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& r' V1 s& h b9 e$ F3 VTitle: Wittgenstein on Internal and External Relations: Tracing all the Connections2 B. K& H+ b$ l0 _
Author: Jakub Mácha; R# S! 8 L. v* t1 w' L0 \
Series: Bloomsbury Research in Analytic Philosophy5 Y" ^8 r$ t9 q. U
Paperback: 277 pages
1 g: }2 _ q$ f: v5 `. HPublisher: Bloomsbury Academic; First published 2015
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In this book, the author mainly discussed the theme of external and internal relations, which had been briefly mentioned in Wittgenstein’s magnum opus <Tractatus LogicoPhilosophicus>(TLP for short). However , it is very important to distinguish between external relation and internal relation in TLP, which is crucial in understanding the whole point of what is interrogated by Wittgenstein in TLP.; a' i6 N7 d* x
( A& {. U; Z# @# E' R! WWhat is internal relation? According to Wittgenstein’s TLP, a relation is internal if it is unthinkable that its objects (or terms, or relata) should not possess it. However, there are more technical understandings of the notion of unthinkability. For instance, Wittgenstein’s own technical definitions of thinkability and unthinkability allow for tautologies being thinkable and contradictions being unthinkable.' W( u: A" o( d" W
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The first occurrence of internal/external distinction (in the sense of Wittgenstein) can be found in Wittgenstein’s notes that he dictated to G. E. Moore in Norway in April 1914. The following is Wittgenstein’s very first remark concerning this distinction: “Internal relations are relations between types, which can’t be expressed in propositions, but are all shown in the symbols themselves, and can be exhibited systematically in tautologies. Why we come to call them ‘relations’ is because logical propositions have an analogous relation to them, to that which properly relational propositions have to relations.” According to this remark, there is a close connection between internal relations and logical tautologies. In principle, the holding of an internal relation can be proven systematically just as logical tautologies can be deduced from axioms.
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If proposition P is related to proposition Q by an internal relation R, there must be a systematic way of transforming P into Q. In other words, there must be a formal operation Φ that transforms P into Q such that Φ(P) ↔Q is a tautology. For instance, in De Morgan’s law ¬( P ∧ Q ) ↔ ¬P ∨ ¬Q, the internal relation between ¬( P ∧ Q ) and ¬P ∨ ¬Q (where P and Q are propositions) is shown. The systematic operation of transforming one of these expressions into the other occurs here. This definition of internal relation can be thus rephrased by saying that a relation is internal if it is necessary for its relata to stand in this relation. A not holding of an internal relation is just as unthinkable as it is unthinkable that a tautology is not true. In short, a relation is internal if it is unthinkable that its terms should not possess it, and it is external otherwise.
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' ?; c' g I V/ f6 j4 Q0 p For Wittgenstein, ‘internal relation’ is synonymous with ‘structural relation’. Internal relations are those “relations” that are intrinsic to the nature of one or more of the relata. They are a kind of essential relation, rather than an essential property. For example, an arc of a circle is internally related to the center of that circle in the sense that it could not be that arc of that circle without having that relation to that center of the circle. Please NOTE that the class of all relations is not divided into external and internal relations. Strictly speaking, internal relations are NOT relations at all. The modifier ‘internal’ operates like ‘fake’ or ‘apparent.’ It is like the class of horses, which is not divided into real ones and wooden ones. We can distinguish between internal and external relations, but we have to keep in mind that only external relations are proper relations.What is the answer Wittgenstein gives us exactly? The answer is that the obtaining of an internal relation cannot be expressed by means of propositions. The obtaining of internal relations can only be shown in propositions that are concerned with the relevant relata. So Wittgenstein seems to side with Russell and Moore here that all relations are indeed external, but with the reservation that all relations that can be expressed by a proposition are external. He admits, however, contra Russell and Moore, that internal relations are nevertheless not nonsensical. They are part of the symbolism of a logically adequate language and they are thus shown in such a symbolism./ l' q' H' M/ g E( b+ z& J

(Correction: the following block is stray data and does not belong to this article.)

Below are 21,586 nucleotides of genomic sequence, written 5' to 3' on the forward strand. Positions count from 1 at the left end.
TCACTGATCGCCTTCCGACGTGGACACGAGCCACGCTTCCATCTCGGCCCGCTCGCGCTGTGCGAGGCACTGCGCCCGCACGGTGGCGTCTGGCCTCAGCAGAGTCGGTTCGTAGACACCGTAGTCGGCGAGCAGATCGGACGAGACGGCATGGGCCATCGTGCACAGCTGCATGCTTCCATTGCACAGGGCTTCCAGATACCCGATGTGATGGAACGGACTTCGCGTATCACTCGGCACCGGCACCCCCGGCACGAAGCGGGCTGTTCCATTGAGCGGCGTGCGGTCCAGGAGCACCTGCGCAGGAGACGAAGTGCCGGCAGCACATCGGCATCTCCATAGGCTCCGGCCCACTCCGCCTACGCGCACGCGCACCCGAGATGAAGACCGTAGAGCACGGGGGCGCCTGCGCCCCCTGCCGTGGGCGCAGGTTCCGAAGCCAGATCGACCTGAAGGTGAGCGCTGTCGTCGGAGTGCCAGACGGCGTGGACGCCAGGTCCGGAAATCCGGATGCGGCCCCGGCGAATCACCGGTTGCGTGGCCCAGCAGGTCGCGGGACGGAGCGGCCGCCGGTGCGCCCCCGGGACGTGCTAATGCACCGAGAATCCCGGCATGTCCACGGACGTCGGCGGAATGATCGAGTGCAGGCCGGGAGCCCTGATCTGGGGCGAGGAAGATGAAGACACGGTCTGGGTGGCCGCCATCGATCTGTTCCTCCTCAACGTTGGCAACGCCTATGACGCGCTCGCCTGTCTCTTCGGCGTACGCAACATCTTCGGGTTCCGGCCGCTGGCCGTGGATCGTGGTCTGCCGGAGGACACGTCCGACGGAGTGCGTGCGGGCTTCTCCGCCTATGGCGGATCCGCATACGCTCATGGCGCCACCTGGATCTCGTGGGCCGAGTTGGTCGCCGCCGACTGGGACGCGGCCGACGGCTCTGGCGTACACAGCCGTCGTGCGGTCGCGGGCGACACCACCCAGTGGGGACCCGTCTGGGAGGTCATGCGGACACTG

& Z l% o# N5 u( w7 a. o$ {, vIn fact, the “relation” problem can be traced back to Bradley’s relation regress. In his work <Appearance and Reality>, Bradley analysed what is the crux to make a sentence unitive and complete as his starting point of discussing the “relation” problem, which was so called “Bradley’s Relation Regress Problem” on the nature of “Relations”. & B% H/ n5 j$ X
$ b/ v9 ~3 [4 G' J# {6 w, [If you are interested in the topics related with the external/internal distinction, the “Bradley’s Relation Regress Problem” , the method of analysis used by Wittgenstein in his philosophy, and so forth, you could consult this wonderful book<Wittgenstein on Internal and External Relations> by Jakub Mácha. By the way, the language of this book is so fantastic—Mácha does things with the appropriate words that make entire paragraphs very coherent— that every chapter seems to be a stunning essay. In short, this is a beautiful book, and I recommend this book to anyone with an interest in the philosophy of Wittgenstein and the Analytic Philosophy.
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